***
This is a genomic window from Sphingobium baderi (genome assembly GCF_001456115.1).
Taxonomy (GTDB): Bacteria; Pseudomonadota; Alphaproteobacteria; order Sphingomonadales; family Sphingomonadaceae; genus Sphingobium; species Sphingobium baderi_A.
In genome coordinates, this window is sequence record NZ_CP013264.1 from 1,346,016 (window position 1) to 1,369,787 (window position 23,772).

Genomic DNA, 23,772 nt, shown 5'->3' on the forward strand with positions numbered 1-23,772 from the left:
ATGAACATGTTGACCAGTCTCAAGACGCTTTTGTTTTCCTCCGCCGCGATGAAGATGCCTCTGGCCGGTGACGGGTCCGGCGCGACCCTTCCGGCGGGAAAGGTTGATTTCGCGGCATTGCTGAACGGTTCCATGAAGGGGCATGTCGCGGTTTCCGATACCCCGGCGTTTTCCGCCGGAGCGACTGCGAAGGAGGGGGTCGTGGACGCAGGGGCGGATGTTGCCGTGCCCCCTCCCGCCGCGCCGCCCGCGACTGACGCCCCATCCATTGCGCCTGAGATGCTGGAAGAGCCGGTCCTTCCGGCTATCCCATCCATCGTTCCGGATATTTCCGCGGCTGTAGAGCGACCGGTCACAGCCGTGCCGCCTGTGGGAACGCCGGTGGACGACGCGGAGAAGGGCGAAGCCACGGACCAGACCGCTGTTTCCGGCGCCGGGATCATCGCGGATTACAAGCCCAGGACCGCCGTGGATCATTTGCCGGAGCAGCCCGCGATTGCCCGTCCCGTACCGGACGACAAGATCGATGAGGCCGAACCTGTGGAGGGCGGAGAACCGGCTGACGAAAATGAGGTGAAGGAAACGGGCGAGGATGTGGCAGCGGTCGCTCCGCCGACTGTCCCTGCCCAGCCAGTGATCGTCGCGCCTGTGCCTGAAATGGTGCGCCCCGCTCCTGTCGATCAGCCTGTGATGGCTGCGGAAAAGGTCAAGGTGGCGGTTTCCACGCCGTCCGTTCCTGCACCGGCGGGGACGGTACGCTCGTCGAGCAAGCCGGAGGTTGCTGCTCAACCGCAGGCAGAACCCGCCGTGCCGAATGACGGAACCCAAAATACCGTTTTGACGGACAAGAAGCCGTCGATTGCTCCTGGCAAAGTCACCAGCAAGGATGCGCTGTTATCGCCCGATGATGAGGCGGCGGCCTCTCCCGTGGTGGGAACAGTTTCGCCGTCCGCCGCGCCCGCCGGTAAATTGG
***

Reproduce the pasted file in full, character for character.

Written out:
This is a genomic window from Sphingobium baderi (genome assembly GCF_001456115.1).
Taxonomy (GTDB): Bacteria; Pseudomonadota; Alphaproteobacteria; order Sphingomonadales; family Sphingomonadaceae; genus Sphingobium; species Sphingobium baderi_A.
In genome coordinates, this window is sequence record NZ_CP013264.1 from 1,346,016 (window position 1) to 1,369,787 (window position 23,772).

Genomic DNA, 23,772 nt, shown 5'->3' on the forward strand with positions numbered 1-23,772 from the left:
ATGAACATGTTGACCAGTCTCAAGACGCTTTTGTTTTCCTCCGCCGCGATGAAGATGCCTCTGGCCGGTGACGGGTCCGGCGCGACCCTTCCGGCGGGAAAGGTTGATTTCGCGGCATTGCTGAACGGTTCCATGAAGGGGCATGTCGCGGTTTCCGATACCCCGGCGTTTTCCGCCGGAGCGACTGCGAAGGAGGGGGTCGTGGACGCAGGGGCGGATGTTGCCGTGCCCCCTCCCGCCGCGCCGCCCGCGACTGACGCCCCATCCATTGCGCCTGAGATGCTGGAAGAGCCGGTCCTTCCGGCTATCCCATCCATCGTTCCGGATATTTCCGCGGCTGTAGAGCGACCGGTCACAGCCGTGCCGCCTGTGGGAACGCCGGTGGACGACGCGGAGAAGGGCGAAGCCACGGACCAGACCGCTGTTTCCGGCGCCGGGATCATCGCGGATTACAAGCCCAGGACCGCCGTGGATCATTTGCCGGAGCAGCCCGCGATTGCCCGTCCCGTACCGGACGACAAGATCGATGAGGCCGAACCTGTGGAGGGCGGAGAACCGGCTGACGAAAATGAGGTGAAGGAAACGGGCGAGGATGTGGCAGCGGTCGCTCCGCCGACTGTCCCTGCCCAGCCAGTGATCGTCGCGCCTGTGCCTGAAATGGTGCGCCCCGCTCCTGTCGATCAGCCTGTGATGGCTGCGGAAAAGGTCAAGGTGGCGGTTTCCACGCCGTCCGTTCCTGCACCGGCGGGGACGGTACGCTCGTCGAGCAAGCCGGAGGTTGCTGCTCAACCGCAGGCAGAACCCGCCGTGCCGAATGACGGAACCCAAAATACCGTTTTGACGGACAAGAAGCCGTCGATTGCTCCTGGCAAAGTCACCAGCAAGGATGCGCTGTTATCGCCCGATGATGAGGCGGCGGCCTCTCCCGTGGTGGGAACAGTTTCGCCGTCCGCCGCGCCCGCCGGTAAATTGG